In another crushing blow to the patriarchy, female sailors have finally received the green light to free their feet from the man-made shackles that are high heels and don flats with their service and dress uniforms.
Female sailors can now wear "smooth or synthetic leather flat shoes" if they so desire, Chief of Naval Personnel spokesman Lt. Rick Moore told Task & Purpose.
Previously, the only two options for female sailors were dress pumps or Oxford-style "service shoes."
The change came about "as a result of fleet feedback," Moore said. Translation: female sailors put their (possibly sore) feet down.
Did the question of the flats' lethality come up in this discussion? I don't know, but this is the Pentagon we're talking about — I imagine lethality is considered in almost every decision (though as I told my Task & Purpose colleagues, I have several pairs of heels that I would consider quite lethal).
So, ladies, rejoice — you can still wear pumps if you want(though remember, no higher than 2-5/8 inches and no lower than 5/8 inches), but now you have the option of something a little more comfortable to, you know, kick ass in.
The San Antonio-class amphibious transport dock ship USS Arlington. (U.S. Navy/Mass Communication Specialist 3rd Class Chris Roys)
The Navy is investigating reports that a female Marine discovered a hidden camera in one of the women's restrooms aboard the USS Arlington, an amphibious transport dock that's currently on at port in Greece, NBC News originally reported.
It's been 30 years since an explosion inside the number two gun turret on the USS Iowa killed 47 American sailors, but for Mike Carr, it still feels like yesterday.
"I knew all 47 guys inside that turret because as part of the ship's policy we had rotated between all three turrets," Carr, who served as a gunner's mate in the Iowa's aft 16-inch turret, told Task & Purpose. "We all knew each other rather intimately."
On April 19, 1989, the day of the blast, the ship was preparing for live-fire training at Vieques, Puerto Rico Naval Training Range.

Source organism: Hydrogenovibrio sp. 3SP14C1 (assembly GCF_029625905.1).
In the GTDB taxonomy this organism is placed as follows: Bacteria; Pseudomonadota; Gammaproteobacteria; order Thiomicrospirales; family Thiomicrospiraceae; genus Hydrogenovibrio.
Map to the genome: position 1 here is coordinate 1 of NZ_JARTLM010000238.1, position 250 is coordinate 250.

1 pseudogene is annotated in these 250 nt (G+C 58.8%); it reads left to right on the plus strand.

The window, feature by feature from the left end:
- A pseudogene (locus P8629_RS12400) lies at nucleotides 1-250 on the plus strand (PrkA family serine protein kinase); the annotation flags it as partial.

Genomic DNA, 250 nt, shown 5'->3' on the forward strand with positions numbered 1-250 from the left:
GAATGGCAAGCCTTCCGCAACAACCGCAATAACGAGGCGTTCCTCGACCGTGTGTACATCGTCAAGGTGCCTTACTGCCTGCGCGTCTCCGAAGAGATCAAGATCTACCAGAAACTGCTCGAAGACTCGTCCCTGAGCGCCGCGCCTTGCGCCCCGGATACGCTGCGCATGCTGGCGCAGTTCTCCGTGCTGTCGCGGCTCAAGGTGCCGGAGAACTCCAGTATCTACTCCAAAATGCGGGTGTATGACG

Carr was wearing headphones that allowed him to hear what the crews in the other turrets were saying.
"At 10 minutes to 10 a.m., somebody came over the phones and said, 'We're having a problem, Turret 2, center gun,'" Carr recalled. "Then approximately two minutes later, I recognized Senior Chief [Reginald] Ziegler, who was the chief in charge of Turret 2, yell into the phones: 'Fire, fire, fire! Fire in center gun, turret 2. Trying to contain it.'"
Then came the blast, which was so strong that it ripped the headphones right off Carr's head.
As a graduate of the U.S. Military Academy at West Point and a newly minted second lieutenant, I felt well-prepared to tackle the challenges facing a junior field artillery officer in the U.S. Army. When the time came to leave the Army, however, I was much less prepared to make the transition into the yet-unknown civilian sector.
One of the primary issues facing veterans after we transition is that we lack the same sense of purpose and mission that we had with our military careers. Today, more than ever, our service members volunteer to put themselves in harm's way. They are defending our freedom across the globe and should be recognized as our country's true heroes. It's critical that employers educate veterans and provide viable options so we can make informed decisions about the rest of our lives.
The two-star general in charge of the roughly 15,000-strong 2nd Marine Division has turned micromanagement into an art form with a new policy letter ordering his Marines and sailors to cut their hair, shave their faces, and adhere to a daily schedule that he has prescribed.
In his "Policy Letter 5-19," Maj. Gen. David Furness lamented that he has noticed "a significant decline in the basic discipline" of troops he's come in contact with in the division area, which has led him to "FIX IT immediately," instead of relying on the thousands of commissioned and non-commissioned officers below him to carry out his orders.